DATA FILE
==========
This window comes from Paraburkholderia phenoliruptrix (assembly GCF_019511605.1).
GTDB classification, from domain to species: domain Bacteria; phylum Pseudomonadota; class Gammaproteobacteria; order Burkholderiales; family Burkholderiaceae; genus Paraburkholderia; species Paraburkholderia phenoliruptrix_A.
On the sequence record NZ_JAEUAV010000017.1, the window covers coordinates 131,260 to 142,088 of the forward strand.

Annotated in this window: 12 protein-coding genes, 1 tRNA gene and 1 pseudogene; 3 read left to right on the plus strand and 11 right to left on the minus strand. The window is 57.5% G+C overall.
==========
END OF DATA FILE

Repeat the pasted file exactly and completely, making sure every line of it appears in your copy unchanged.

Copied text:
This window comes from Paraburkholderia phenoliruptrix (assembly GCF_019511605.1).
GTDB classification, from domain to species: domain Bacteria; phylum Pseudomonadota; class Gammaproteobacteria; order Burkholderiales; family Burkholderiaceae; genus Paraburkholderia; species Paraburkholderia phenoliruptrix_A.
On the sequence record NZ_JAEUAV010000017.1, the window covers coordinates 131,260 to 142,088 of the forward strand.

Annotated in this window: 12 protein-coding genes, 1 tRNA gene and 1 pseudogene; 3 read left to right on the plus strand and 11 right to left on the minus strand. The window is 57.5% G+C overall.